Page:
Gao Wins 2004 Simon Prize
Photo (left-right): Dr. Art Ramirez, Dr. Jane Faggen, Dr. Xuan Gao, and Prof. Aron Pinczuk
The Robert Simon Memorial Prize is awarded annually by the APAM Department to the graduate student who has completed the most outstanding dissertation. This year, Xuan P. A. Gao was the winner of the 2004 Simon Prize.
Dr. Gao received his Ph.D from Columbia in May 2003 and his dissertation was entitled “Metallic Behavior and Metal Insulator Transition of Two Dimensional Holes in GaAs”. He was advised by Prof. Aron Pinczuk, Dr. Arthur Ramirez, and Prof. Allen Mills. Dr. Gao has made many noteworthy contributions to understanding the anomalous metallic behavior and metal-insulator transition of low density two dimensional holes in Gallium Aresenide quantum wells. Gao’s thesis work lends support to a model in which the two dimensional hole liquid, driven by the competition between kinetic energy and Coulomb potential energy, phase separates into a mixture of a localized Fermi liquid phase and a metallic phase below a critical temperature. Other groups had performed similar measurements in which the sample is placed in a parallel magnetic field, but only Gao recognized the essential properties of his samples in this field configuration. In two key publications he recognized that the value of the energy scale for scattering was field independent, and that the metallic behavior was turned into conventional Fermi liquid type localization when then spins are frozen. These results provide convincing evidence of phase separation in low-carrier-density systems, and reveal interesting properties of the intriguing metallic phase in two-dimensions. In this model, the metal-insulator transition at zero magnetic field is explained being due to the localized Fermi liquid phase percolating through the metallic phase as the disorder strength increases.
Dr. Gao received his B.S. in Physics from South China University of Technology in 1998. In the same year, he entered Columbia as a graduate student in Applied Physics and the following year started his thesis work in the laboratory of Dr. Ramirez, at Bell Labs, Lucent Technologies. Gao continued his work under the supervision of Dr. Mills, both at Bell Labs and then at the University of California, Riverside. While at Columbia, Gao was first author on two articles in Physical Review Letters and was a significant contributor to an influential paper published in Nature.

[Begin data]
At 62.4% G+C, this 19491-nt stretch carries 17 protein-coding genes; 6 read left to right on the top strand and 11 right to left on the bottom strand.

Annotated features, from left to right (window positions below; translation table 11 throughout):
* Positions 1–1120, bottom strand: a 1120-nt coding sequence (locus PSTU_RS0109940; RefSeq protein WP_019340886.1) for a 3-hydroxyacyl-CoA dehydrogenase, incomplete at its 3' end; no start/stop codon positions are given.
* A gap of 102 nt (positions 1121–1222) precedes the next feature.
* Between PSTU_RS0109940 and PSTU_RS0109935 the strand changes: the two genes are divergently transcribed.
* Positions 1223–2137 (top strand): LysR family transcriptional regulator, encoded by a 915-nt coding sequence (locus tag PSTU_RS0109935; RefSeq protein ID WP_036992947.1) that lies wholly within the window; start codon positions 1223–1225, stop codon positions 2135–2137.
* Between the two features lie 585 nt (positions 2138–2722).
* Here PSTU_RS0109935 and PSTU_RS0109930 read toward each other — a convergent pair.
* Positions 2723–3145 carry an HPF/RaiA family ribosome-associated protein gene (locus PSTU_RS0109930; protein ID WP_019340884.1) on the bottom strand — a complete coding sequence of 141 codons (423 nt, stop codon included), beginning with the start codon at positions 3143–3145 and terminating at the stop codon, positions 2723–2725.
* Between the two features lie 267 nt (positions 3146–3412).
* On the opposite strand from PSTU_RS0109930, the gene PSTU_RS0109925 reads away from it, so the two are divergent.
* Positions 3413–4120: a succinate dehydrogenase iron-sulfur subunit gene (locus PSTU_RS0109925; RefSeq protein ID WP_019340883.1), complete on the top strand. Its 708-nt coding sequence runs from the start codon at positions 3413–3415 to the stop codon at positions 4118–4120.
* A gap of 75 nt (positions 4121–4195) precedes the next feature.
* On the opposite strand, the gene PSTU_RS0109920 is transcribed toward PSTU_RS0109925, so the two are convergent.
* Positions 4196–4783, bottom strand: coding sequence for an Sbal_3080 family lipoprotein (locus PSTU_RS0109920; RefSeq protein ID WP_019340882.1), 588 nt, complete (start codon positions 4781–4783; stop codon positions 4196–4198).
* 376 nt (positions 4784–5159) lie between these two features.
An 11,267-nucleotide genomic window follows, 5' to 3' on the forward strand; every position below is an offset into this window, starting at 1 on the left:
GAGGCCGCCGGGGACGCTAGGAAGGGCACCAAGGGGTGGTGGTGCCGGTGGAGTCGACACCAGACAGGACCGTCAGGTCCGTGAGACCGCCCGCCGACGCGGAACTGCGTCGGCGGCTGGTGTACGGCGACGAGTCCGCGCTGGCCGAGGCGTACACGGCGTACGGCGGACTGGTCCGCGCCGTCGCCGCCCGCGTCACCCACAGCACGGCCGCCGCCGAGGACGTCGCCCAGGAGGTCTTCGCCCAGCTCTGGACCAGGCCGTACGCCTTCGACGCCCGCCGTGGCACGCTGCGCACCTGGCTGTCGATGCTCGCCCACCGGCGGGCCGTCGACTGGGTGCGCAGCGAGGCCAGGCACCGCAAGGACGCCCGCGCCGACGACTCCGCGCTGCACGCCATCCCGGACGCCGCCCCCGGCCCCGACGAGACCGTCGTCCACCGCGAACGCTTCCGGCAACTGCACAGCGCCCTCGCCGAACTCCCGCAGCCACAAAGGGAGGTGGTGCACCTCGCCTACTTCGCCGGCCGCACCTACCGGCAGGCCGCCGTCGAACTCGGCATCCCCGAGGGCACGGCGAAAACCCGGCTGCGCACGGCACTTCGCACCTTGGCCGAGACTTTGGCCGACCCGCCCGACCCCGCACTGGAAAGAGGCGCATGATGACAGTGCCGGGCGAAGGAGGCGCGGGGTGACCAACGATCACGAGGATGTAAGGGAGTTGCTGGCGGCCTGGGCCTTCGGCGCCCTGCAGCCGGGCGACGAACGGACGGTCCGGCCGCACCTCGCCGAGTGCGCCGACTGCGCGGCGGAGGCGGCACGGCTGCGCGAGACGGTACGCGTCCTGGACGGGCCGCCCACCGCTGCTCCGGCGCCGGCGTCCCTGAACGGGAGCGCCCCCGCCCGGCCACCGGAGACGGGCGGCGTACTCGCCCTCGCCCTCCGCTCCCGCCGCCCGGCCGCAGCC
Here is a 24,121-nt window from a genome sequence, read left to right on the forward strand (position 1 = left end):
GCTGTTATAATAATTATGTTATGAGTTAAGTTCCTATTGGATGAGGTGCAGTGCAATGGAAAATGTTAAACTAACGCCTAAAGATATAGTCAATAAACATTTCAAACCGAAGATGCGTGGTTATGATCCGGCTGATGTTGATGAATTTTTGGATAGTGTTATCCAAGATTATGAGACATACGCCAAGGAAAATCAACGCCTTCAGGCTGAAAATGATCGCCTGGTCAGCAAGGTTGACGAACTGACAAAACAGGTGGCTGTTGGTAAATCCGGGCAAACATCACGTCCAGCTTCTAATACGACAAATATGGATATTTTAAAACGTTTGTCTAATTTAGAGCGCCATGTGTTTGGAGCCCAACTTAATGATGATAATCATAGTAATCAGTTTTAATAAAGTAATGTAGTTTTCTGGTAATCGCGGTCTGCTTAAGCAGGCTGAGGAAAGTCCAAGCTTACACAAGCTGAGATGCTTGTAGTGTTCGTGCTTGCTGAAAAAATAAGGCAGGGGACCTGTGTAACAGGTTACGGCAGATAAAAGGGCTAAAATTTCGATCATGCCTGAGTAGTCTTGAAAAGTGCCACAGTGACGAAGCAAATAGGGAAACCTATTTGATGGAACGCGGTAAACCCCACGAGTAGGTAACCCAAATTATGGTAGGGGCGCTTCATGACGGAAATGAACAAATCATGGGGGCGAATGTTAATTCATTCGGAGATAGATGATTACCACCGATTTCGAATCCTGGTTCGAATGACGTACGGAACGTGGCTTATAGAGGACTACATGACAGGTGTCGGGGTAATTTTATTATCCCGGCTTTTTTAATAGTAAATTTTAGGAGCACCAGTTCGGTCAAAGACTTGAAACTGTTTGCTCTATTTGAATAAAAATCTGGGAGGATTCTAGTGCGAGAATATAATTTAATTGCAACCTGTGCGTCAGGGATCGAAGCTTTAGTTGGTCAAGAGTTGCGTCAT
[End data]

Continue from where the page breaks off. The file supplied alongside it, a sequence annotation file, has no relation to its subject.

Dr. Gao was a postdoc at Los Alamos National Laboratory from 2003-2005 and at Harvard University from 2005-2007.
History of the Robert Simon Memorial Prize
The Robert Simon Memorial Prize is awarded annually by the Department of Applied Physics and Applied Mathematics to the graduate student who has completed the most outstanding dissertation. Should no graduate student’s dissertation qualify in any given year, the prize may be awarded to either the most outstanding student who has completed a master of science degree in the Department or to the most outstanding graduating senior in the Department. The Department chair in consultation with the Department faculty selects the awardee.
Robert Simon (December 25, 1919–February 11, 2001) received a B.A. degree cum laude in classics from the City College of New York in 1941, where he was elected to Phi Beta Kappa, and an M.A. in mathematics from Columbia University in 1949. Between 1941 and 1944, Mr. Simon was a lieutenant in the United States Armed Forces serving in England, France, and Italy. He participated in the D-Day operation as a navigator for a plane that dropped paratroopers in the vicinity of Omaha Beach. General Dwight Eisenhower personally shook his hand and wished him well the night before the D-Day assault.
Mr. Simon, who was born and lived in New York City, spent a lifetime making valuable contributions to the field of computer science. Starting in 1953, he worked for 15 years at Sperry's Univac Division in various capacities including marketing, planning, systems engineering, systems programming, and information services. He also spent a year working at the Fairchild Engine Division as director of the Engineering Computer Group. He personally directed the establishment of several company computer centers at sites throughout the United States. Between 1969 and 1973, he was a partner with American Science Associates, a venture capital firm. Mr. Simon was a founder and vice president of Intech Capital Corporation and served on its board from 1972 to 1981 and a founder and member of the board of Leasing Technologies International, Inc. from 1983 until his retirement in 1995.
The prize was established in 2001 by Dr. Jane Faggen with additional support from friends and relatives of Mr. Simon.